There’s a big misconception about the talent acquisition process. Most organizations think it starts when a candidate applies for a job.
But, employee engagement actually begins much earlier than that.
The talent acquisition journey begins with the way potential candidates perceive a brand. It begins with an organization’s employer brand and employee value proposition (EVP).
What Is an Employer Brand?
An employer brand is the reputation of the company as an employer and a corporate citizen. When a potential candidate thinks about applying for a role, it’s their initial reaction when hearing about the organization.
Companies invest time and money to ensure their brand is recognized positively. Do you reach for a Coke or Pepsi when you are in a store? Why? If you are looking for a job, do you apply for a job at Walgreens versus Walmart? You make decisions and show favoritism to brands because of what you think of their employer brand.
Why Having an Employer Brand Matters
Digital experiences have changed the landscape of consumerism and employment. The wide reach of social media and ecommerce has had a major impact on all businesses globally. Public opinion on what others say about your brand influences the degree to which consumers want to buy from you. It also affects the degree to which candidates want to work for you.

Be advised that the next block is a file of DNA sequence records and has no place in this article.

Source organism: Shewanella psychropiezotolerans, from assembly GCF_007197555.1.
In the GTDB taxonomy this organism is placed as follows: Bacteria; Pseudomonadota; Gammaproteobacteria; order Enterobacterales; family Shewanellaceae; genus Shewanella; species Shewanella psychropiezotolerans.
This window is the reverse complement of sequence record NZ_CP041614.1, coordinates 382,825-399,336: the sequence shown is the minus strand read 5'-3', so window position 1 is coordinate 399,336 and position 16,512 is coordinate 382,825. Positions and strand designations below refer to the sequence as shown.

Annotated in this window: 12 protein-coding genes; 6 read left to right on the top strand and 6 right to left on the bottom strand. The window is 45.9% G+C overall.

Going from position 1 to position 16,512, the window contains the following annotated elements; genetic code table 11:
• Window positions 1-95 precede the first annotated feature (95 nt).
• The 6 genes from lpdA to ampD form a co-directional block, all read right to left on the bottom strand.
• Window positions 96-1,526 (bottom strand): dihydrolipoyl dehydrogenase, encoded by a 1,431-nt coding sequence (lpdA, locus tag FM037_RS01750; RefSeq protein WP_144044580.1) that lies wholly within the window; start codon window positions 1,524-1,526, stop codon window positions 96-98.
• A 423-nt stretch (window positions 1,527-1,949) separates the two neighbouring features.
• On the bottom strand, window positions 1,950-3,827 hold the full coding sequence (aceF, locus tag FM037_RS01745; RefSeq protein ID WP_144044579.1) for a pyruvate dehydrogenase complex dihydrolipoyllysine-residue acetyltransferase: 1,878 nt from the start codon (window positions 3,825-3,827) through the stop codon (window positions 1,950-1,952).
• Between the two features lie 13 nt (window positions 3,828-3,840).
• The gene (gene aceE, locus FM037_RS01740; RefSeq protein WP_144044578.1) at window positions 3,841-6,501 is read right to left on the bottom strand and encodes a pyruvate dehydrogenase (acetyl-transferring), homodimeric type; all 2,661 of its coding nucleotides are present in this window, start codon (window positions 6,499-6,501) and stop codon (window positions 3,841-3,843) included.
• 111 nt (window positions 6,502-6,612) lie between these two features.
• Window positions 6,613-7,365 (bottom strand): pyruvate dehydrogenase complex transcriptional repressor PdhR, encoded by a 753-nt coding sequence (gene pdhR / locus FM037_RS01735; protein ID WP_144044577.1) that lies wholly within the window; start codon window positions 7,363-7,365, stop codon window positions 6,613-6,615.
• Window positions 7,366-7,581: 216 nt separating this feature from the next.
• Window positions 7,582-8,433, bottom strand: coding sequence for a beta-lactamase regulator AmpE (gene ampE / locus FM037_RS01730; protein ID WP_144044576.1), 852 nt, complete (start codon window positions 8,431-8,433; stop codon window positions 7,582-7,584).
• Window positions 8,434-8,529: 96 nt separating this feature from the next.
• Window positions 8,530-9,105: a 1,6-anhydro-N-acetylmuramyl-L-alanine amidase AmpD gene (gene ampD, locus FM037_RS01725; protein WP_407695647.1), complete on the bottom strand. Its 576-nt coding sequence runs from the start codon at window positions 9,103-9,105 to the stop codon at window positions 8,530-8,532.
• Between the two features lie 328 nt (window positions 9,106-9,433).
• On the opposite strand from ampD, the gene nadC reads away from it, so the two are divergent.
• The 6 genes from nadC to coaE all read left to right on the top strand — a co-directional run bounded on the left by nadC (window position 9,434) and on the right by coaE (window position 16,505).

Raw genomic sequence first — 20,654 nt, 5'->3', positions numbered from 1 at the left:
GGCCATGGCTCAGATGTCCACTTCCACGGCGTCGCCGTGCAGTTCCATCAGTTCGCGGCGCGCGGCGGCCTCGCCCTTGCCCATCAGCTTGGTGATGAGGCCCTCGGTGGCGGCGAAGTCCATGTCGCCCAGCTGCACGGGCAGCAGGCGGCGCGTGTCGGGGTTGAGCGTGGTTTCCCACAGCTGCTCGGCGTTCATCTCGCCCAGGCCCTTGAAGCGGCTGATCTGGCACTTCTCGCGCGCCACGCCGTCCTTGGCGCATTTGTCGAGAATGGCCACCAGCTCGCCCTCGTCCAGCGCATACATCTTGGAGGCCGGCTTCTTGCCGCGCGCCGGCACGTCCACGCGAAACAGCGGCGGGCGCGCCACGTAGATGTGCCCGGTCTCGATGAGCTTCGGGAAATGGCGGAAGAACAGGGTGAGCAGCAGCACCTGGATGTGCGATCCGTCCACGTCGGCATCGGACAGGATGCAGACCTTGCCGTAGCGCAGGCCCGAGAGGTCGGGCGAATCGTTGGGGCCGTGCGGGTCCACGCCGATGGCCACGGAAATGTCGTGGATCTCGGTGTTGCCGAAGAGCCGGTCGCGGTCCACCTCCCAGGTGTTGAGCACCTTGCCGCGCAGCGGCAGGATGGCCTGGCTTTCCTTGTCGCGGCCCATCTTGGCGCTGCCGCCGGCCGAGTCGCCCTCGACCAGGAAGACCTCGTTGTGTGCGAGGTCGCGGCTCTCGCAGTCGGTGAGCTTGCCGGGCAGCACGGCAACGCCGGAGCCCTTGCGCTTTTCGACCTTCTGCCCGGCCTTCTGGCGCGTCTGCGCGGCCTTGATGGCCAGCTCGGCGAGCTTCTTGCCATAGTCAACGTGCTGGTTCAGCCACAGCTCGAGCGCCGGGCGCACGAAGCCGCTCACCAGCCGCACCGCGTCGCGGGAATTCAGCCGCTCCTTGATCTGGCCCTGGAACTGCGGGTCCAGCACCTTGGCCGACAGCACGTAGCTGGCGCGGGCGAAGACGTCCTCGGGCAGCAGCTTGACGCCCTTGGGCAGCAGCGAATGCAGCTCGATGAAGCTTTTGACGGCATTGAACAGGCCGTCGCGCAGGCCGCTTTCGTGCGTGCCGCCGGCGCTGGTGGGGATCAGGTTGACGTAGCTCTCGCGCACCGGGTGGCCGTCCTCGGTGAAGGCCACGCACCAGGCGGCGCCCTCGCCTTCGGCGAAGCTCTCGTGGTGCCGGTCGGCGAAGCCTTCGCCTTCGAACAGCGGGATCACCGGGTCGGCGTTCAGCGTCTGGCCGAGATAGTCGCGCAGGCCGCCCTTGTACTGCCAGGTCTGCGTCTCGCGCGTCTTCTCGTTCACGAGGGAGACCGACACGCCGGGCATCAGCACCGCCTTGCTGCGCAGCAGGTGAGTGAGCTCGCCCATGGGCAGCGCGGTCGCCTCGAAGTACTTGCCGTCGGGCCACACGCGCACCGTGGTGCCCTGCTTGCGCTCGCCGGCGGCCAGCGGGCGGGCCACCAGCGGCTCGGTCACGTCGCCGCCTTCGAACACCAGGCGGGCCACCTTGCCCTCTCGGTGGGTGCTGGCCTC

Candidate research on what others say about your brand has reshaped the idea of corporate employer brands.
Job seekers research employee experience. GlassDoor, Google, Indeed, Fairygodboss, and other job review sites have increasingly become go-to sites that candidates use when searching for a new job. The sites provide current and previous employees an opportunity to share their experience working at a particular company. Candidates visit these sites to look at how organizations treat and value their employees, the benefits they provide, and their view on diversity and work/life integration. Candidates use this information to decide if they want to work there or not.
If you don’t have a strong employer brand or if your employer brand doesn’t align with candidate values, you may have a difficult time attracting and retaining talent.
How to Improve Your Employer Brand
Companies with a strong employer brand invest in content creation and website management on employee review sites. They use them to post job listings as well as address concerns raised by previous team members. Numerous organizations have chosen to engage in discussions and respond to feedback from prior employees and potential candidates on these platforms. Others have chosen not to address concerns which results in outcomes that have hurt their businesses.
Research on these sites works similarly to consumer websites. Customers often view vendor ratings and comments before making a purchase. Negative reviews and stars affect decision making. As a consumer, you may choose to pay a bit more for an item or service that’s more likely to be high quality and delivered on time. Investing time and effort in creating a positive employer brand may yield comparable results.